According to an article in the Wall Street Journal last week (subscription required), smartphone makers are receiving an increasing number of requests from U.S. law enforcement agencies for assistance in bypassing password protections on encrypted mobile devices seized from criminal suspects. Although it is heartening to hear the article's report that companies such as Google are challenging warrants requiring them to divulge "any and all means of gaining access, including login and password information, password reset, and/or manufacturer default code" for a phone running the Android operating system, it is equally alarming to hear that smartphone makers are receiving such requests in the first place. Unless they are nothing more than trial balloons, the fact that law enforcement agencies are directing such requests at smartphone makers suggests one of two unappetizing possibilities:
- smartphone makers are surreptitiously maintaining databases containing the passwords of every device running their operating systems; or
- smartphone makers have programmed “backdoors” into their operating systems allowing them to circumvent encryption and other security measures upon request.
There is no denying that law enforcement agencies sometimes require access to smartphone data for legitimate investigative purposes, and that obtaining such data is becoming more difficult as encryption becomes more pervasive. The trouble is that this law enforcement need does not justify the kinds of measures that smartphone makers are suggested to be taking to satisfy them. Quite apart from the fact that encryption backdoors and databases of device passwords are ripe for abuse by rogue employees or overzealous government officials, both measures involve creating security flaws in mobile devices that ne’er-do-wells will only be too happy to exploit. A database containing every iPhone and Android device password stored on Apple or Google’s servers makes for a mighty appealing target for a hacker, just as we can be sure that commercial spies and foreign intelligence agencies are working hard to figure out how to exploit mobile encryption backdoors for their own purposes.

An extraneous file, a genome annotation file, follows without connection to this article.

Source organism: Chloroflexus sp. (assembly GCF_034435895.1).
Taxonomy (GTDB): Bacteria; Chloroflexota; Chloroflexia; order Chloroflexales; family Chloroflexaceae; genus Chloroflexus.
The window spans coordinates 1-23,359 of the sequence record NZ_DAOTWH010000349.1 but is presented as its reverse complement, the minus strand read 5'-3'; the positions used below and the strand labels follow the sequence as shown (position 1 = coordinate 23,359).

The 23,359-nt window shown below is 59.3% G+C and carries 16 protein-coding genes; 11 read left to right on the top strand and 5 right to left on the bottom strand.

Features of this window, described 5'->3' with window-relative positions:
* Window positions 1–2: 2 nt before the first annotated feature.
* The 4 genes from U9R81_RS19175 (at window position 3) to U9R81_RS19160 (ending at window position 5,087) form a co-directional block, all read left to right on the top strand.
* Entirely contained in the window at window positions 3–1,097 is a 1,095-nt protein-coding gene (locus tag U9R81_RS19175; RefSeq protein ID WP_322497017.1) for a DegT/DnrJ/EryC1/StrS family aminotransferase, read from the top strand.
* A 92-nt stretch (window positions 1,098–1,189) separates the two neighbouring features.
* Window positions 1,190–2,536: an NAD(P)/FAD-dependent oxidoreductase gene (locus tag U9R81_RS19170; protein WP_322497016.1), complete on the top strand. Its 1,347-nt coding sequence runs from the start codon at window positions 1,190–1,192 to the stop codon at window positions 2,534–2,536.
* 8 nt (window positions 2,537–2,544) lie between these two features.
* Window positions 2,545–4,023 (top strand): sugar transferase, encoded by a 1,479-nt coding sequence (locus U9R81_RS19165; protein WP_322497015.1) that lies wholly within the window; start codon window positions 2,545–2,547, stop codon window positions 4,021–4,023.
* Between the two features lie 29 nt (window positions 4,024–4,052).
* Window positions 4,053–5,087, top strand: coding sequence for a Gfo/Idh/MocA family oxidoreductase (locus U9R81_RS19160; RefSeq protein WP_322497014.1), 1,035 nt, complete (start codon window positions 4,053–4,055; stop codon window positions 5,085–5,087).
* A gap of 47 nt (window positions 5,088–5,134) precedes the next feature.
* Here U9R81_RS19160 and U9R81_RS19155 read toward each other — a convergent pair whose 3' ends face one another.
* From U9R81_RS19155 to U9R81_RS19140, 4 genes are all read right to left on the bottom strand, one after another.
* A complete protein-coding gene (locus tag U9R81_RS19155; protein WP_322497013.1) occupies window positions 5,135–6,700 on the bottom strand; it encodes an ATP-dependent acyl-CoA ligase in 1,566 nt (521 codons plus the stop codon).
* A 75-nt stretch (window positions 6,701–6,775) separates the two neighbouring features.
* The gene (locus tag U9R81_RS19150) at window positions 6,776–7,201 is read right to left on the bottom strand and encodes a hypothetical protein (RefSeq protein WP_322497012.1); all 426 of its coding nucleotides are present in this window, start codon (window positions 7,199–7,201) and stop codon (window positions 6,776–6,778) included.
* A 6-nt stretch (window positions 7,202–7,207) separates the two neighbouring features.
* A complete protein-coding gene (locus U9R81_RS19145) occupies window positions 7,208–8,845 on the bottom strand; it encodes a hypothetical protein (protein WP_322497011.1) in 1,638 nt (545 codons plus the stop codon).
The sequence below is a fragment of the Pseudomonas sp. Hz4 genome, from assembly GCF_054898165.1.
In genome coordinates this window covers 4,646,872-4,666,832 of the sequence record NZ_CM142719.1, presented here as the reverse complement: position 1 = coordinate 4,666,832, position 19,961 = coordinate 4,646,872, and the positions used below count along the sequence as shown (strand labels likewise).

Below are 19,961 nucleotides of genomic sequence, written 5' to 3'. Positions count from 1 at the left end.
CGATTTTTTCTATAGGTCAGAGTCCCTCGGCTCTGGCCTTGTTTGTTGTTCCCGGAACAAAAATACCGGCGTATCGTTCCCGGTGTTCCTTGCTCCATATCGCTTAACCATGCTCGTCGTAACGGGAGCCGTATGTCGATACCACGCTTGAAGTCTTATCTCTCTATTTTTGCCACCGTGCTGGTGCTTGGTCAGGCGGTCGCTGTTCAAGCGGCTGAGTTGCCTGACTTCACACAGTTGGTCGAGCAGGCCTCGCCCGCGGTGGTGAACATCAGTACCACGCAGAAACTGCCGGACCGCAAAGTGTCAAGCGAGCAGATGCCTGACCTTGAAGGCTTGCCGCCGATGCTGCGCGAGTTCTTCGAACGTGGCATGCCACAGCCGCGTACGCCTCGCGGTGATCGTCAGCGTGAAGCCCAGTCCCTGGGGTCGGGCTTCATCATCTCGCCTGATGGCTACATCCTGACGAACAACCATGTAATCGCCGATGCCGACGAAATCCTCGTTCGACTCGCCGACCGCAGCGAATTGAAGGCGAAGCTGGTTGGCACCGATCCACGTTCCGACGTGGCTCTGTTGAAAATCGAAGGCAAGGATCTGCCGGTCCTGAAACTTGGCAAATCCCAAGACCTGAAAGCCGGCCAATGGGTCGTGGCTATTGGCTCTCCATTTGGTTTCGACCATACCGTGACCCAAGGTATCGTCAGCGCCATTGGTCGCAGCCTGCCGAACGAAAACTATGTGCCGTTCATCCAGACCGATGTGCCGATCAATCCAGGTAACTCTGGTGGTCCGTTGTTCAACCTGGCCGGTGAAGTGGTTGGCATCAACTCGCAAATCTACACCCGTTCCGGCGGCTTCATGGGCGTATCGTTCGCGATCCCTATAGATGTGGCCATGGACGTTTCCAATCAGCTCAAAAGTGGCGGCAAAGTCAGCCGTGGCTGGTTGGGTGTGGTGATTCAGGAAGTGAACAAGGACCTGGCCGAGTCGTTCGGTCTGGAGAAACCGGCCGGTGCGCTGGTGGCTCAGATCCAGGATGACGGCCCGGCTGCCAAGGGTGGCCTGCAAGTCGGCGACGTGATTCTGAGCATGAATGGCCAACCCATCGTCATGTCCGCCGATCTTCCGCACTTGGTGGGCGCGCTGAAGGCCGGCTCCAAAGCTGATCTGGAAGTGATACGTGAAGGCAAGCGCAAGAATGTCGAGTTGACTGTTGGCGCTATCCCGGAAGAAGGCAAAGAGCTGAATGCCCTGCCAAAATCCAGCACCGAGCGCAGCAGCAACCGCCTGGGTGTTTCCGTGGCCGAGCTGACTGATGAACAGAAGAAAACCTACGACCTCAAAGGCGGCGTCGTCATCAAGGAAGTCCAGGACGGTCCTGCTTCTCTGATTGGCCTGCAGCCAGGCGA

There is no easy way to balance the growing need for encryption in an age when we carry all of our information on devices that are easily stolen or misplaced, with the need to provide law enforcement with access to such devices for investigative purposes. My own view is that this balance might be better struck by interpreting the constitutional privilege against self-incrimination as not always protecting against the compelled disclosure of encryption passwords, for this is a "less bad" outcome than having to live with compromised encryption and the many cyber-risks this entails. Other reasonable people will surely disagree, which is why a broader public debate on these issues is of the essence.
In the meanwhile, mobile phone makers have a duty to disclose to their customers whether the encryption software they are including on their devices is compromised by backdoors for law enforcement or other purposes, and also whether they are engaged in collecting and storing the passwords we use to keep our data safe from prying eyes. The Wall Street Journal article reports that spokespeople for Microsoft and RIM confirmed that they do not collect or store device passwords, but representatives for the big four mobile companies (Apple, Google, Microsoft, and RIM) need to be transparent with the public on whether their products contain backdoors. Customers have a right to make informed choices about how and where they store their data, and some may well choose not to trust their digital devices with certain kinds of information if their security measures are defective right out of the box.